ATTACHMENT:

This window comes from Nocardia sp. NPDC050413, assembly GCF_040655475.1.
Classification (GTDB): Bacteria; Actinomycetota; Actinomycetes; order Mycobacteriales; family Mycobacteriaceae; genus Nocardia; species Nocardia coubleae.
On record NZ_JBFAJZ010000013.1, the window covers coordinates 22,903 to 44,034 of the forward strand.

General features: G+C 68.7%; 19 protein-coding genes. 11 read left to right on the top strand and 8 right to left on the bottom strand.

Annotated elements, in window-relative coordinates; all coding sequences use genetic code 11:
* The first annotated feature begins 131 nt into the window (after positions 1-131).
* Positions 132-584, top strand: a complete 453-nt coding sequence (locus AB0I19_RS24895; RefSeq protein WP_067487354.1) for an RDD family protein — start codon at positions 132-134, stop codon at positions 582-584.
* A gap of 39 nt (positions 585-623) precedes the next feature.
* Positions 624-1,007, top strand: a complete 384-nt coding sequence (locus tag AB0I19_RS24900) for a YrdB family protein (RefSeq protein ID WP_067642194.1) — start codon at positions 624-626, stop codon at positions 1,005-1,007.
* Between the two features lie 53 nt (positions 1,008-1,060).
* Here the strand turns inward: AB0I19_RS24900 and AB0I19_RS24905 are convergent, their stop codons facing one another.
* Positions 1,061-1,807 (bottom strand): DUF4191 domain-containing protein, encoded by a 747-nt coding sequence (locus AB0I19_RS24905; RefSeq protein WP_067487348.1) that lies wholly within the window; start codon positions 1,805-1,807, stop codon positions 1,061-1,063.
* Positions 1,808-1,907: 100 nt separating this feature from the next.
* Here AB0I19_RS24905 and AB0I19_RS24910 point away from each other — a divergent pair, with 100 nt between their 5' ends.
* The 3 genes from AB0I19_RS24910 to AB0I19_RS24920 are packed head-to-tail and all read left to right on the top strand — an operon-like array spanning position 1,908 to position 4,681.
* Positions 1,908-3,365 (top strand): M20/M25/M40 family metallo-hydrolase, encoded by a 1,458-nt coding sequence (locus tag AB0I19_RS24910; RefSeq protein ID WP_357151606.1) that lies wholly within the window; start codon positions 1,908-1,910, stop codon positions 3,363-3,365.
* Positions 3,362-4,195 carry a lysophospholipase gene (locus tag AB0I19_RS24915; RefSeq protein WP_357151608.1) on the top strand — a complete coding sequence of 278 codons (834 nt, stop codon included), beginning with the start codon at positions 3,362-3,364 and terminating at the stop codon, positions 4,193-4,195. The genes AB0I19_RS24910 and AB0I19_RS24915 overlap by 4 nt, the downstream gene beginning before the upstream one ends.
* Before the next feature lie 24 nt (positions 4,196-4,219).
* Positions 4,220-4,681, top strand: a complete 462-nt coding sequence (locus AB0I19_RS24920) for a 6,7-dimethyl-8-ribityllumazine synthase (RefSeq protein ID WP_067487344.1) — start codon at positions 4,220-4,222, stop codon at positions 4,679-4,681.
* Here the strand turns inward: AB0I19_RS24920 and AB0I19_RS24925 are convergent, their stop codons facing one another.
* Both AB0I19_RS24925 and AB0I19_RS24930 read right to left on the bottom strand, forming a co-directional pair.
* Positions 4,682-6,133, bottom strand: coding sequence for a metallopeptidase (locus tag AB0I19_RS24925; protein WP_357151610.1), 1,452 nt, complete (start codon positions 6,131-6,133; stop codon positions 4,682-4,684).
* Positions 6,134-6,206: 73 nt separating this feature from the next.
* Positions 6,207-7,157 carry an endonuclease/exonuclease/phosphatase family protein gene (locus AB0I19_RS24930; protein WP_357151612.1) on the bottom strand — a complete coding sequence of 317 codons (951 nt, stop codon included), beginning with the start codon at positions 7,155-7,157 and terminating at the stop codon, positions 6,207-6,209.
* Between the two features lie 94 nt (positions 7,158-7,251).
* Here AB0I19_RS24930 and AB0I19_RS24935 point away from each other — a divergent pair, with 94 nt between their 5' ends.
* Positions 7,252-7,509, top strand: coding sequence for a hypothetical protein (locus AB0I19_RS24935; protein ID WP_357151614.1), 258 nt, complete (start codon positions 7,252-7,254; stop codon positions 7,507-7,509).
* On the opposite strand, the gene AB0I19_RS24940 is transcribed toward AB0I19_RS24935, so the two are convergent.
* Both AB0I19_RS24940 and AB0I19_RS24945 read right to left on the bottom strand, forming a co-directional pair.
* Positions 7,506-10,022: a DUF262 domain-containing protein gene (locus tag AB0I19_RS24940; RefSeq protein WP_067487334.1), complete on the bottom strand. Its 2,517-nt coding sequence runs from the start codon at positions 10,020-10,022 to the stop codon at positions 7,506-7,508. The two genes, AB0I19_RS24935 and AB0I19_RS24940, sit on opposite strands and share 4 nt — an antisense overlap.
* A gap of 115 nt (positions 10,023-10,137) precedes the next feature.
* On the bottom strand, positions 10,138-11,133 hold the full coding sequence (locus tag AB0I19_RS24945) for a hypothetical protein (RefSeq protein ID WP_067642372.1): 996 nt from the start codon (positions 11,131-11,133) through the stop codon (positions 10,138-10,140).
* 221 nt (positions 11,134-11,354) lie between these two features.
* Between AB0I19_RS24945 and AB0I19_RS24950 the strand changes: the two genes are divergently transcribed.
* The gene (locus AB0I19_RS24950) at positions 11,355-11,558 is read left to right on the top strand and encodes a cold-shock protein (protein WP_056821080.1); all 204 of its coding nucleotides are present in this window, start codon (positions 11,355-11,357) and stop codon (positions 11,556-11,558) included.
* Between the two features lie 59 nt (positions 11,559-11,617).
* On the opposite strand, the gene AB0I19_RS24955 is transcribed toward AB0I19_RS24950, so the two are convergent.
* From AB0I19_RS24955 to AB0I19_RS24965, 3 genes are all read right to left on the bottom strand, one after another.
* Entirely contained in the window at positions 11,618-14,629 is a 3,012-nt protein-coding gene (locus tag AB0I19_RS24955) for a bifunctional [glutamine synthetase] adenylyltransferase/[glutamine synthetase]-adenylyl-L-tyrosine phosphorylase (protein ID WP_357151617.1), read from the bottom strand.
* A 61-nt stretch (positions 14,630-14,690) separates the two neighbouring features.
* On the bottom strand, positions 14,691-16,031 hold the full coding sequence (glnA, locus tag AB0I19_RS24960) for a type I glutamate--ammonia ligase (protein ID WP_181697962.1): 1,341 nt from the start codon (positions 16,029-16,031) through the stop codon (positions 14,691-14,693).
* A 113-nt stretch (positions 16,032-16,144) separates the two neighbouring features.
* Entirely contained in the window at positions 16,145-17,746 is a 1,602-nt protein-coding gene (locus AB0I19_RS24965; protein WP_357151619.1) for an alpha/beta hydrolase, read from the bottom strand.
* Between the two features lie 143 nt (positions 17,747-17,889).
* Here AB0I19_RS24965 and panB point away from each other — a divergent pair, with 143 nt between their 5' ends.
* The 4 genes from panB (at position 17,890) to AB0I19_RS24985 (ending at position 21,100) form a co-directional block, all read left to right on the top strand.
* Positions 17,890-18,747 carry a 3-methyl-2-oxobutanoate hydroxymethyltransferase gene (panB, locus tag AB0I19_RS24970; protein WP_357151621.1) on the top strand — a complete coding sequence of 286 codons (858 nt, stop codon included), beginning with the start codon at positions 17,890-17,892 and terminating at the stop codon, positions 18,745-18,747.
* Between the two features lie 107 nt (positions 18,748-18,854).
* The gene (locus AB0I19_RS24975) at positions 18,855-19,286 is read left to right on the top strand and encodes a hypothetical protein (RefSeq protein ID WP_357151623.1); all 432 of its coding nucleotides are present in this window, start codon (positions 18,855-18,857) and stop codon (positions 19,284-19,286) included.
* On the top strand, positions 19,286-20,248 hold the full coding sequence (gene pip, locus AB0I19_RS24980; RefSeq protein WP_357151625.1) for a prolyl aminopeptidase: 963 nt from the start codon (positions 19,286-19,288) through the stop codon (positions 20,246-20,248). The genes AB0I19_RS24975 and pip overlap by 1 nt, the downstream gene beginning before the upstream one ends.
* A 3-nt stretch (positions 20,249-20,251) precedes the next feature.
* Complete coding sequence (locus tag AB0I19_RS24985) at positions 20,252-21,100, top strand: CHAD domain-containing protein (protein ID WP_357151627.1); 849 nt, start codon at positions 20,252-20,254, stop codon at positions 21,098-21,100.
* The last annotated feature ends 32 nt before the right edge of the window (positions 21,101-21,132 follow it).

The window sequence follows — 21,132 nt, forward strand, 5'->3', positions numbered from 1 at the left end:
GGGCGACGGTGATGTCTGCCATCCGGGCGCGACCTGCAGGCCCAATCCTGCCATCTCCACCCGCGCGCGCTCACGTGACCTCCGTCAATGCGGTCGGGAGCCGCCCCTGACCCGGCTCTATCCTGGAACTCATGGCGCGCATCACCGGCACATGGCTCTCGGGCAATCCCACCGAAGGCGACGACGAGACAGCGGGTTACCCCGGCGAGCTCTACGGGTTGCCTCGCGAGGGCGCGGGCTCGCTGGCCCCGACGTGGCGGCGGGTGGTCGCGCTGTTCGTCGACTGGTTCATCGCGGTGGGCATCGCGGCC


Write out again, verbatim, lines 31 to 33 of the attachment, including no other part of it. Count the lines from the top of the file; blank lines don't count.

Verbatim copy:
* A gap of 115 nt (positions 10,023-10,137) precedes the next feature.
* On the bottom strand, positions 10,138-11,133 hold the full coding sequence (locus tag AB0I19_RS24945) for a hypothetical protein (RefSeq protein ID WP_067642372.1): 996 nt from the start codon (positions 11,131-11,133) through the stop codon (positions 10,138-10,140).
* 221 nt (positions 11,134-11,354) lie between these two features.